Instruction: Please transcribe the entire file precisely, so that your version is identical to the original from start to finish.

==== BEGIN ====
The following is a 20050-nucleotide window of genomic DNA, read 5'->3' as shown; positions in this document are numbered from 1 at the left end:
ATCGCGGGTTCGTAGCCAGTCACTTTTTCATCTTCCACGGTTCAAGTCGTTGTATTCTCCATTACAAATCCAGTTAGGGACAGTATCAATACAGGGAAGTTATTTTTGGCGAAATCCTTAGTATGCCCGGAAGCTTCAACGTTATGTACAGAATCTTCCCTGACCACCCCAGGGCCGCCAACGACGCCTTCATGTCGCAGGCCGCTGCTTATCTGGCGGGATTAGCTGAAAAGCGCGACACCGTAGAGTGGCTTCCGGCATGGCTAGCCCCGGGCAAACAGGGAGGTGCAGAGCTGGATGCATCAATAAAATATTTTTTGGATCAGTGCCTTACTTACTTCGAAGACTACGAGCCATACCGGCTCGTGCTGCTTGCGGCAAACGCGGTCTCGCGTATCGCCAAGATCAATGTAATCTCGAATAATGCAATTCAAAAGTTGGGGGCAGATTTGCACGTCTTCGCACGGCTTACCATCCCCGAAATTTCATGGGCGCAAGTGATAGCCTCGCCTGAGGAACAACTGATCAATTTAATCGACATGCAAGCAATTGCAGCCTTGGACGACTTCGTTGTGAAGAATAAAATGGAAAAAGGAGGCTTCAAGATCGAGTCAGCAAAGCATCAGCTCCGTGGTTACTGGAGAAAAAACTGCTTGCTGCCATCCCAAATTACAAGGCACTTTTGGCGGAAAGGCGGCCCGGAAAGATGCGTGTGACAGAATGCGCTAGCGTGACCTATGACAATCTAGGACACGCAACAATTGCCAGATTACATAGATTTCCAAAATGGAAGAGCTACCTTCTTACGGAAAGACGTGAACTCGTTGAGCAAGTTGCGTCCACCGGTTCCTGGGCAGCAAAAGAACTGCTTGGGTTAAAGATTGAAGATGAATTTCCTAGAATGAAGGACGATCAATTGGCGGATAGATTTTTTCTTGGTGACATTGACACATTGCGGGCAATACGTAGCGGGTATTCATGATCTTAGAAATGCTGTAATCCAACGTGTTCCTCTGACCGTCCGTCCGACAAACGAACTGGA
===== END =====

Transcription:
The following is a 20050-nucleotide window of genomic DNA, read 5'->3' as shown; positions in this document are numbered from 1 at the left end:
ATCGCGGGTTCGTAGCCAGTCACTTTTTCATCTTCCACGGTTCAAGTCGTTGTATTCTCCATTACAAATCCAGTTAGGGACAGTATCAATACAGGGAAGTTATTTTTGGCGAAATCCTTAGTATGCCCGGAAGCTTCAACGTTATGTACAGAATCTTCCCTGACCACCCCAGGGCCGCCAACGACGCCTTCATGTCGCAGGCCGCTGCTTATCTGGCGGGATTAGCTGAAAAGCGCGACACCGTAGAGTGGCTTCCGGCATGGCTAGCCCCGGGCAAACAGGGAGGTGCAGAGCTGGATGCATCAATAAAATATTTTTTGGATCAGTGCCTTACTTACTTCGAAGACTACGAGCCATACCGGCTCGTGCTGCTTGCGGCAAACGCGGTCTCGCGTATCGCCAAGATCAATGTAATCTCGAATAATGCAATTCAAAAGTTGGGGGCAGATTTGCACGTCTTCGCACGGCTTACCATCCCCGAAATTTCATGGGCGCAAGTGATAGCCTCGCCTGAGGAACAACTGATCAATTTAATCGACATGCAAGCAATTGCAGCCTTGGACGACTTCGTTGTGAAGAATAAAATGGAAAAAGGAGGCTTCAAGATCGAGTCAGCAAAGCATCAGCTCCGTGGTTACTGGAGAAAAAACTGCTTGCTGCCATCCCAAATTACAAGGCACTTTTGGCGGAAAGGCGGCCCGGAAAGATGCGTGTGACAGAATGCGCTAGCGTGACCTATGACAATCTAGGACACGCAACAATTGCCAGATTACATAGATTTCCAAAATGGAAGAGCTACCTTCTTACGGAAAGACGTGAACTCGTTGAGCAAGTTGCGTCCACCGGTTCCTGGGCAGCAAAAGAACTGCTTGGGTTAAAGATTGAAGATGAATTTCCTAGAATGAAGGACGATCAATTGGCGGATAGATTTTTTCTTGGTGACATTGACACATTGCGGGCAATACGTAGCGGGTATTCATGATCTTAGAAATGCTGTAATCCAACGTGTTCCTCTGACCGTCCGTCCGACAAACGAACTGGA